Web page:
Reconstruction of the Neopulmonary Root After Coronary Button Harvest for Arterial Switch Operation Using 2-ply Extracellular Matrix (Tyke): A Post-Implant Histology
FRONTIERS IN CARDIOVASCULAR MEDICINE
Authors: Bibevski, Steve; Ruzmetov, Mark; Ladich, Elena; Mendoza, Laura E.; Scholl, Frank G.
In children with Transposition of the Great Arteries (TGA), the pulmonary artery, and aorta are connected to the heart abnormally resulting in blue blood (deoxygenated) recirculating to the body and red blood (oxygenated) recirculating to the lungs. The arterial switch operation (ASO) is the standard of care for transposition of the great arteries (TGA), and given the low risk of early mortality and satisfactory long-term outcomes, focus is now on managing longer term complications such as neo-aortic root dilatation, and pulmonary artery stenosis. Since May 2016, we have used 2-ply extracellular matrix (ECM; Tyke) for reconstruction of the coronary button defects using a pantaloon patch. We present histology of implanted 2-ply ECM (Tyke) from a patient who went back to surgery for development of subaortic stenosis similar to 12 months after ASO.
SABR-BRIDGE:StereotacticABlativeRadiotherapyBeforeResection to AvoIdDelay for Early-Stage LunGCancer or OligomEts During the COVID-19 Pandemic
FRONTIERS IN ONCOLOGY
Authors: Kidane, Biniam; Spicer, Jonathan; Kim, Julian O.; Fiset, Pierre-Olivier; Abdulkarim, Bassam; Malthaner, Richard; Palma, David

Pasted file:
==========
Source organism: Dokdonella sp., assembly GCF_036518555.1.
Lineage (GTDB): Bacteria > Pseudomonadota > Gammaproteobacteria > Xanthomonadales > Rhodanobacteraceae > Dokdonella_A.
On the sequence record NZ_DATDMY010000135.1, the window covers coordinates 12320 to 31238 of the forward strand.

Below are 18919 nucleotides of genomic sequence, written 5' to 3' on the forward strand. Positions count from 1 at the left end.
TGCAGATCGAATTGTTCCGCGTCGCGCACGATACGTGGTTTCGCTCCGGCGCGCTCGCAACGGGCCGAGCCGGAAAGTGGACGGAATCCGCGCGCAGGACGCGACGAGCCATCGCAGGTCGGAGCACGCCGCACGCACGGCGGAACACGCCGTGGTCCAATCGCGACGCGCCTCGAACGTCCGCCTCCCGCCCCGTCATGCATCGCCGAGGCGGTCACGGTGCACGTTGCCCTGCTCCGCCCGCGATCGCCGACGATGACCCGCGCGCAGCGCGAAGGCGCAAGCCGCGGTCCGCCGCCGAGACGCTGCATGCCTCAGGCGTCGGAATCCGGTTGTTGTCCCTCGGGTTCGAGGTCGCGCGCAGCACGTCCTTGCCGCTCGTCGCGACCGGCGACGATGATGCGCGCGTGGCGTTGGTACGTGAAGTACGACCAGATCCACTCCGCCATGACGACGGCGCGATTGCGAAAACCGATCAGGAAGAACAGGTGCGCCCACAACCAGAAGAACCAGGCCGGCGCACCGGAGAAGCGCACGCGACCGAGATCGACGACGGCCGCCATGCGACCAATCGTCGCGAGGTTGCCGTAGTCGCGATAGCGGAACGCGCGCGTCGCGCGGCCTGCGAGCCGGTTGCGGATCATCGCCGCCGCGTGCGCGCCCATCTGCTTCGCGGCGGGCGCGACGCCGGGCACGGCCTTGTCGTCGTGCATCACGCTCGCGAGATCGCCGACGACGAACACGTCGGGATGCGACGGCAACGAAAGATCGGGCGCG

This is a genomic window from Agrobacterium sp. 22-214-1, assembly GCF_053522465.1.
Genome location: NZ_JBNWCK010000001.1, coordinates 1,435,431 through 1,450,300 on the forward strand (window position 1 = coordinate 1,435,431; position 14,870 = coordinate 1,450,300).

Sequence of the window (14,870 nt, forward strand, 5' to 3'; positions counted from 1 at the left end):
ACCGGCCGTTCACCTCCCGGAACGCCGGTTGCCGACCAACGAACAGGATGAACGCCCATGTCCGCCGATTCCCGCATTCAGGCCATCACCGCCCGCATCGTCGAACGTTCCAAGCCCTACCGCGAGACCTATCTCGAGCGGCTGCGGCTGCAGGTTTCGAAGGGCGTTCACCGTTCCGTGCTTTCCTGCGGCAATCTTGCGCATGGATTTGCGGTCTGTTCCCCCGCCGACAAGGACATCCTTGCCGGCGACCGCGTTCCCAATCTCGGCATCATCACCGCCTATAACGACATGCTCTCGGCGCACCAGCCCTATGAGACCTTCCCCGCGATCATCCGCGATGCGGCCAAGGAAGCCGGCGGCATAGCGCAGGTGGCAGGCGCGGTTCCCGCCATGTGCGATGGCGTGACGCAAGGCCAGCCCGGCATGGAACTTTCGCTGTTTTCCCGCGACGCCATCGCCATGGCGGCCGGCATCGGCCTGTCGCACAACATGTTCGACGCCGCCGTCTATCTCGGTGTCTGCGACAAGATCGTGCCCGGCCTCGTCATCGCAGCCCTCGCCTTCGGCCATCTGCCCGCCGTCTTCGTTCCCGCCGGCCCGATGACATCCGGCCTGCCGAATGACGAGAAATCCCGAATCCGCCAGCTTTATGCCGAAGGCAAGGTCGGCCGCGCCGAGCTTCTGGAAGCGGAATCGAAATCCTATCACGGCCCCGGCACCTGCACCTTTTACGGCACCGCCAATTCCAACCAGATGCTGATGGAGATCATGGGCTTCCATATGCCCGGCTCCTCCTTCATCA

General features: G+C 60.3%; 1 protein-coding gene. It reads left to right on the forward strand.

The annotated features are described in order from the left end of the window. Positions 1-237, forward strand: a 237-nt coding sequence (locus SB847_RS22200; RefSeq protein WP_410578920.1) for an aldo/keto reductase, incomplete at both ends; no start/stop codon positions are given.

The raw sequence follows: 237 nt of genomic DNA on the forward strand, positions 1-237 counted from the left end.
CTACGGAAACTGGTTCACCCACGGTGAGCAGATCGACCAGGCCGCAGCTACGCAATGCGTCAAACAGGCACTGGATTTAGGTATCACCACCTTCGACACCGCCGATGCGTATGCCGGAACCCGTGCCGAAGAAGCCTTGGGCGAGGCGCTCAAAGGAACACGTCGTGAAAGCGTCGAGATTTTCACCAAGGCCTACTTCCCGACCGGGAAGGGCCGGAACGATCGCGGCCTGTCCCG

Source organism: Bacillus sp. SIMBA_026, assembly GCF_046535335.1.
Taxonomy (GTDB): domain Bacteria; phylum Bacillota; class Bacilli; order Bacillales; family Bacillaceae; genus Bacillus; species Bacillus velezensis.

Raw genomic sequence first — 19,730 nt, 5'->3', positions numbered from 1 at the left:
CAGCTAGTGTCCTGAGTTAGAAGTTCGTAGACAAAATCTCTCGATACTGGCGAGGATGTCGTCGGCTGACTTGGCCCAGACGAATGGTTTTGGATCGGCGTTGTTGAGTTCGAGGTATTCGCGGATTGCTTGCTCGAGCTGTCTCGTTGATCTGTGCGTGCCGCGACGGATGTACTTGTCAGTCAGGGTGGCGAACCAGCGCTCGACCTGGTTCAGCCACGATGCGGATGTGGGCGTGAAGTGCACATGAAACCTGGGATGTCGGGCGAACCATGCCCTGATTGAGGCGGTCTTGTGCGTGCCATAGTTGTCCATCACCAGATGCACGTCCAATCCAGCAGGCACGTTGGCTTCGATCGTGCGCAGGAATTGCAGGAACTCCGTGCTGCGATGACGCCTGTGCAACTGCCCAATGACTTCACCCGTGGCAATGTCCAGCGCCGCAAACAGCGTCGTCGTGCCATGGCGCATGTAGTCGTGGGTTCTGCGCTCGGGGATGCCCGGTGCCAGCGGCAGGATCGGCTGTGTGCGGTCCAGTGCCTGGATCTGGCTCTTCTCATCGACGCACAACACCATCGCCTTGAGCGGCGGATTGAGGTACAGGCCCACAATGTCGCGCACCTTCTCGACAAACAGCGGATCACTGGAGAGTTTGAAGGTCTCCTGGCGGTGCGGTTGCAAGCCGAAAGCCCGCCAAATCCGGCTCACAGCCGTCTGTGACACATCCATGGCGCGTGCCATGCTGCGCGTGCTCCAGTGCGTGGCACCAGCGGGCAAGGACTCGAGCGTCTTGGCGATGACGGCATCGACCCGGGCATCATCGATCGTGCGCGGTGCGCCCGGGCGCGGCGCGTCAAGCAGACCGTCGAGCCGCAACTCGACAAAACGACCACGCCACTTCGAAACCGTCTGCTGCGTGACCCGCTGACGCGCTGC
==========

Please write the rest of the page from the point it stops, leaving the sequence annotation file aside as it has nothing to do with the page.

Surgical resection is the standard-of-care approach for early-stage non-small cell lung cancer (NSCLC). Surgery is also considered an acceptable standard infit patients with oligometastatic lesions in the lungs. The COVID-19 pandemic has led to worldwide issues with access to operating room time, with patients and physicians facing uncertainty as to when surgical resection will be available, with likely delays of months. Further compounding this are concerns about increased risks of respiratory complications with lung cancer surgery during active phases of the pandemic. In this setting, many thoracic oncology teams are embracing a paradigm where stereotactic ablative radiotherapy (SABR) is used as a bridge, to provide radical-intent treatment based on a combination of immediate SABR followed by planned surgery in 3-6 months. This pragmatic approach to treatment has been named SABR-BRIDGE (Stereotactic ABlative Radiotherapy Before Resection to avoId Delay for early-stage lunG cancer or oligomEts). This term has also been applied to the pragmatic study of the outcomes of this approach. In this paper, we discuss the standards of care in treatment of early-stage (NSCLC) and pulmonary oligometastases, the impetus for the SABR-BRIDGE approach, and the controversies surrounding assessment of pathological response to neo-adjuvant radiation therapy.